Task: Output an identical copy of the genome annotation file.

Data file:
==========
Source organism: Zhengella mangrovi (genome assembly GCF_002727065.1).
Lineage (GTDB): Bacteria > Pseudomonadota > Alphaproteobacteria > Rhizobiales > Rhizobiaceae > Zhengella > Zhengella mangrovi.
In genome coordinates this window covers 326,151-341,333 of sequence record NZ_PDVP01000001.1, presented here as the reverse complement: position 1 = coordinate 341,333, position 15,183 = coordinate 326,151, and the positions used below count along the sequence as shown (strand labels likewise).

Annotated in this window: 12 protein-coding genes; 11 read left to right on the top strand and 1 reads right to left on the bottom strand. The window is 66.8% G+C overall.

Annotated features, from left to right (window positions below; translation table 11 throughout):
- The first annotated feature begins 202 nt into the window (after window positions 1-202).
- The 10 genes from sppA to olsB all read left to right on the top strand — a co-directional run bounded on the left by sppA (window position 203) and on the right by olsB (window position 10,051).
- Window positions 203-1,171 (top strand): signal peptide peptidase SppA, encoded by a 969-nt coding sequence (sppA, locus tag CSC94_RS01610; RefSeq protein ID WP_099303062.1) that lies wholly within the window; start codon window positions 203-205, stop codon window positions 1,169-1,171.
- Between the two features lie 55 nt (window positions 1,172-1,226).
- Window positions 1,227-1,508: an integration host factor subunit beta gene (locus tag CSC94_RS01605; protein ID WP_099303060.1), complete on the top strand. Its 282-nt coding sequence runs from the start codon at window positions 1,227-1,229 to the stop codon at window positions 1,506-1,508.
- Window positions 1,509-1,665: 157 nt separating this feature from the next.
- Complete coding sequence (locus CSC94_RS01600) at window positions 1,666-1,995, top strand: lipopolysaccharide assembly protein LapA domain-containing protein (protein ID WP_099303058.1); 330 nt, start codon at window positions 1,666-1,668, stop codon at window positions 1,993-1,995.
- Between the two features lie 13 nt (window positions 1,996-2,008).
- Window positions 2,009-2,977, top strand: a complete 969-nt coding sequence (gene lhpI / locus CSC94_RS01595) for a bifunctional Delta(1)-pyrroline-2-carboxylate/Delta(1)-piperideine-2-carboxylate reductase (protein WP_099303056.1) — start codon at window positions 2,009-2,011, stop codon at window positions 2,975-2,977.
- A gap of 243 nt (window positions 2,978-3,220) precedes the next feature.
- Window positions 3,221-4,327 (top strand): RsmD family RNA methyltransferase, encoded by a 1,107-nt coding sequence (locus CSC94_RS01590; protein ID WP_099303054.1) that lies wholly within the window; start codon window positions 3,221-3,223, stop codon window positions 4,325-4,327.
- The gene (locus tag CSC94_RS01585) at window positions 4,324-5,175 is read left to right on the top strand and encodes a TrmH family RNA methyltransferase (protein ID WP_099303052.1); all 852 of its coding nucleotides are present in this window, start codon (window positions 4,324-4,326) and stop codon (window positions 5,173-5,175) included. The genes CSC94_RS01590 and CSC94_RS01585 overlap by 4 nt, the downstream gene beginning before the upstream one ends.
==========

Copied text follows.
Source organism: Zhengella mangrovi (genome assembly GCF_002727065.1).
Lineage (GTDB): Bacteria > Pseudomonadota > Alphaproteobacteria > Rhizobiales > Rhizobiaceae > Zhengella > Zhengella mangrovi.
In genome coordinates this window covers 326,151-341,333 of sequence record NZ_PDVP01000001.1, presented here as the reverse complement: position 1 = coordinate 341,333, position 15,183 = coordinate 326,151, and the positions used below count along the sequence as shown (strand labels likewise).

Annotated in this window: 12 protein-coding genes; 11 read left to right on the top strand and 1 reads right to left on the bottom strand. The window is 66.8% G+C overall.

Annotated features, from left to right (window positions below; translation table 11 throughout):
- The first annotated feature begins 202 nt into the window (after window positions 1-202).
- The 10 genes from sppA to olsB all read left to right on the top strand — a co-directional run bounded on the left by sppA (window position 203) and on the right by olsB (window position 10,051).
- Window positions 203-1,171 (top strand): signal peptide peptidase SppA, encoded by a 969-nt coding sequence (sppA, locus tag CSC94_RS01610; RefSeq protein ID WP_099303062.1) that lies wholly within the window; start codon window positions 203-205, stop codon window positions 1,169-1,171.
- Between the two features lie 55 nt (window positions 1,172-1,226).
- Window positions 1,227-1,508: an integration host factor subunit beta gene (locus tag CSC94_RS01605; protein ID WP_099303060.1), complete on the top strand. Its 282-nt coding sequence runs from the start codon at window positions 1,227-1,229 to the stop codon at window positions 1,506-1,508.
- Window positions 1,509-1,665: 157 nt separating this feature from the next.
- Complete coding sequence (locus CSC94_RS01600) at window positions 1,666-1,995, top strand: lipopolysaccharide assembly protein LapA domain-containing protein (protein ID WP_099303058.1); 330 nt, start codon at window positions 1,666-1,668, stop codon at window positions 1,993-1,995.
- Between the two features lie 13 nt (window positions 1,996-2,008).
- Window positions 2,009-2,977, top strand: a complete 969-nt coding sequence (gene lhpI / locus CSC94_RS01595) for a bifunctional Delta(1)-pyrroline-2-carboxylate/Delta(1)-piperideine-2-carboxylate reductase (protein WP_099303056.1) — start codon at window positions 2,009-2,011, stop codon at window positions 2,975-2,977.
- A gap of 243 nt (window positions 2,978-3,220) precedes the next feature.
- Window positions 3,221-4,327 (top strand): RsmD family RNA methyltransferase, encoded by a 1,107-nt coding sequence (locus CSC94_RS01590; protein ID WP_099303054.1) that lies wholly within the window; start codon window positions 3,221-3,223, stop codon window positions 4,325-4,327.
- The gene (locus tag CSC94_RS01585) at window positions 4,324-5,175 is read left to right on the top strand and encodes a TrmH family RNA methyltransferase (protein ID WP_099303052.1); all 852 of its coding nucleotides are present in this window, start codon (window positions 4,324-4,326) and stop codon (window positions 5,173-5,175) included. The genes CSC94_RS01590 and CSC94_RS01585 overlap by 4 nt, the downstream gene beginning before the upstream one ends.